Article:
It's A Different Kind Of Space

With all but 1% of drinkable water stuck in icebergs and ice masses, companies are looking up and wringing the precious resource out of the atmosphere.

The World Economic Forum declared the need for clean water as the No. 5 global risk to society, with 1 in 10 people lacking access to clean water.  And with only 2.5% of all water on the planet drinkable, the race might be on to find alternative sources.  

With the backing of Microsoft Corp. MSFT founder Bill Gates and investment management company BlackRock Inc. BLK, Scottsdale, Arizona-based Source Global promotes that its hydro panels create water out of thin air and pack it into a form that’s about 10,000 times more concentrated than in the atmosphere. The company says its hydropanels are a sustainable water technology using the sun's power to extract an endless volume of clean, reliable drinking water from the air. 

Another company pulling water from the heavens is New York City-based Healixa Inc. EMOR, which says its atmospheric water technology (AWH) is a clean water technology that harvests potable water almost anywhere on earth with minimal energy using solar power. While not reliant on relative humidity, it can be operated sustainably anywhere to provide several hundreds of liters of potable water a day with the company’s Global AquaDuct™ unit. 

Healixa CEO Ian Parker told Benzinga he commends Source Global’s efforts and says it will take a lot of solutions to solve the world’s water crisis. But he also believes his technology has more utility and versatility.

“What we’re doing is different. Based on our research, the hybrid panels being put out by Source Global produce up to six liters of water each per day. Each of their panels costs $6,500. To match our daily production of 200 liters per day Source Global would need 66 of their panels and an operational area of approximately 2,100 square feet, costing $230,000 for purchase and installation,” Parker said.   “Our unit produces about 200 liters a day in a single square meter of space, is lighter, smaller and more mobile and only costs about $15,000.” he continued.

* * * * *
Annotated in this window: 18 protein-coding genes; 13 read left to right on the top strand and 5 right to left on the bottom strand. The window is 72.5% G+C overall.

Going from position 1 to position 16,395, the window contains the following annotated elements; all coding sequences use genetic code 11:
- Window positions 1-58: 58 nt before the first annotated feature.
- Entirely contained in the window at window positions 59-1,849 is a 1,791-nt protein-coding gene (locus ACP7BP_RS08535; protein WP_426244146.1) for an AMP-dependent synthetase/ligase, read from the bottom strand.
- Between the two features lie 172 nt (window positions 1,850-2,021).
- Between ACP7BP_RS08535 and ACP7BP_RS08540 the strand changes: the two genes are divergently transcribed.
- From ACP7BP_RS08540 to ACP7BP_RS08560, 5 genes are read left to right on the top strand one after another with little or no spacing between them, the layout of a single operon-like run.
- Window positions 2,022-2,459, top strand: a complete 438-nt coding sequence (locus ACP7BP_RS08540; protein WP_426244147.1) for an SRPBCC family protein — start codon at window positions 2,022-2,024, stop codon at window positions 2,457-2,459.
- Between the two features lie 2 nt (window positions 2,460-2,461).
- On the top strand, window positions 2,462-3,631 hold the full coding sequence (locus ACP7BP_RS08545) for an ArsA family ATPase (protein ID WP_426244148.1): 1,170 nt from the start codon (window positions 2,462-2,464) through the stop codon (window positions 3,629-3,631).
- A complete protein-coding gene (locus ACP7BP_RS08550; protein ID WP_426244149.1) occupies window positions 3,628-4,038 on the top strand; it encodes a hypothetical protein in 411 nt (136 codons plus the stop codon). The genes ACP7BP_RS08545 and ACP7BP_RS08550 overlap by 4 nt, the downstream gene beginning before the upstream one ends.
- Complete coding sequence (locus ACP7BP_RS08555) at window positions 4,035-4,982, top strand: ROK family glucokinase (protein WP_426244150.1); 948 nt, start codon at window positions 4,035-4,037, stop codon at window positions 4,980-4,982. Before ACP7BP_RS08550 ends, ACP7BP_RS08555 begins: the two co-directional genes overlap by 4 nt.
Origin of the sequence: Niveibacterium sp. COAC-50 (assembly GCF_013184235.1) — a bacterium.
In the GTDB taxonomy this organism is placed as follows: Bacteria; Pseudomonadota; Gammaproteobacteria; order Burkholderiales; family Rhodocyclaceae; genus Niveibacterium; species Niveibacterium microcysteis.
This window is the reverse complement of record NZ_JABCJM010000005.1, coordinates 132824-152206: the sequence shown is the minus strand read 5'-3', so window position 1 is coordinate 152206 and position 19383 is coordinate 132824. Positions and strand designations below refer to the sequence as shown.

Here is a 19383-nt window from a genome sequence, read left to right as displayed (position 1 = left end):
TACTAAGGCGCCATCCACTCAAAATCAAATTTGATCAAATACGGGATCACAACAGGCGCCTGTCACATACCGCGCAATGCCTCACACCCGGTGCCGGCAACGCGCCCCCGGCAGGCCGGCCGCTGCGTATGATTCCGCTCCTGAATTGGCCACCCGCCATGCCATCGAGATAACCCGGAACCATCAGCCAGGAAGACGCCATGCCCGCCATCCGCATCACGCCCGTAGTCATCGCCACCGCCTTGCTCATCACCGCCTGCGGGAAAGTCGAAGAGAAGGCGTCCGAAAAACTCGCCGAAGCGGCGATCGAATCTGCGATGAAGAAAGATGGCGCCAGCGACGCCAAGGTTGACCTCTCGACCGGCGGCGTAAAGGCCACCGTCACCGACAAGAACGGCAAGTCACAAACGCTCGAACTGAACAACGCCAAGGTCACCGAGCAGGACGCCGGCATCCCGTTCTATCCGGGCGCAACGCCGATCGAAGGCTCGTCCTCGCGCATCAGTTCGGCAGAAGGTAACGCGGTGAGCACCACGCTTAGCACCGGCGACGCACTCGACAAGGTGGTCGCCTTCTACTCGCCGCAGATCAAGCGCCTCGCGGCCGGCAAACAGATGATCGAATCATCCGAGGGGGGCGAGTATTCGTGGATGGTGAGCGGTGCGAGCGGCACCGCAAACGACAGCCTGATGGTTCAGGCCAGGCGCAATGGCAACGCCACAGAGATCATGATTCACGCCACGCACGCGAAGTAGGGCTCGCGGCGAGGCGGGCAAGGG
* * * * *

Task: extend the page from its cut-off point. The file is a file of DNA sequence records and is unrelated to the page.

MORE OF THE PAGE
Healixa has been quiet about its AWH system until recently and says it is already finding eager buyers for the technology.  

The company has reported that it has secured indications of interest for its Global AquaDuct units from WaterisLife for various existing South American and Caribbean projects in progress. Early indications are for orders of 1,500 units of its Global AquaDuct™, representing sales of $22.5 million. This in addition to the $15 million in order indications for sales taken earlier this year for projects specific to other parts of South America that Healixa indicates will eventually produce more than 113 million liters of water per year. 

Parker indicated that the interest in Healixa’s Global Aquaduct is not only generated by the unique “game-changing” technology deployed but also by the company’s mission to provide solutions helping communities become more sustainable.

“Atmospheric water generation has been around for quite some time, but those deploying that technology cannot overcome its need for a tremendous amount of electrical power as well as a limited range of relative humidity. That makes it very expensive to operate, almost prohibitive” he said. “But Healixa’s technology reduces the power needs of its Global Aquaduct way down to 5 to 6 kilowatts a day (not per hour) to fully run the unit. It can therefore be run without a grid to plug into with technology that does not depend on relative humidity. As we’ve been told many times, it’s a true 'game changer'!!”

For more information on Healixa Inc., visit www.healixa.com.

Photo by eberhard grossgasteiger on Pexels

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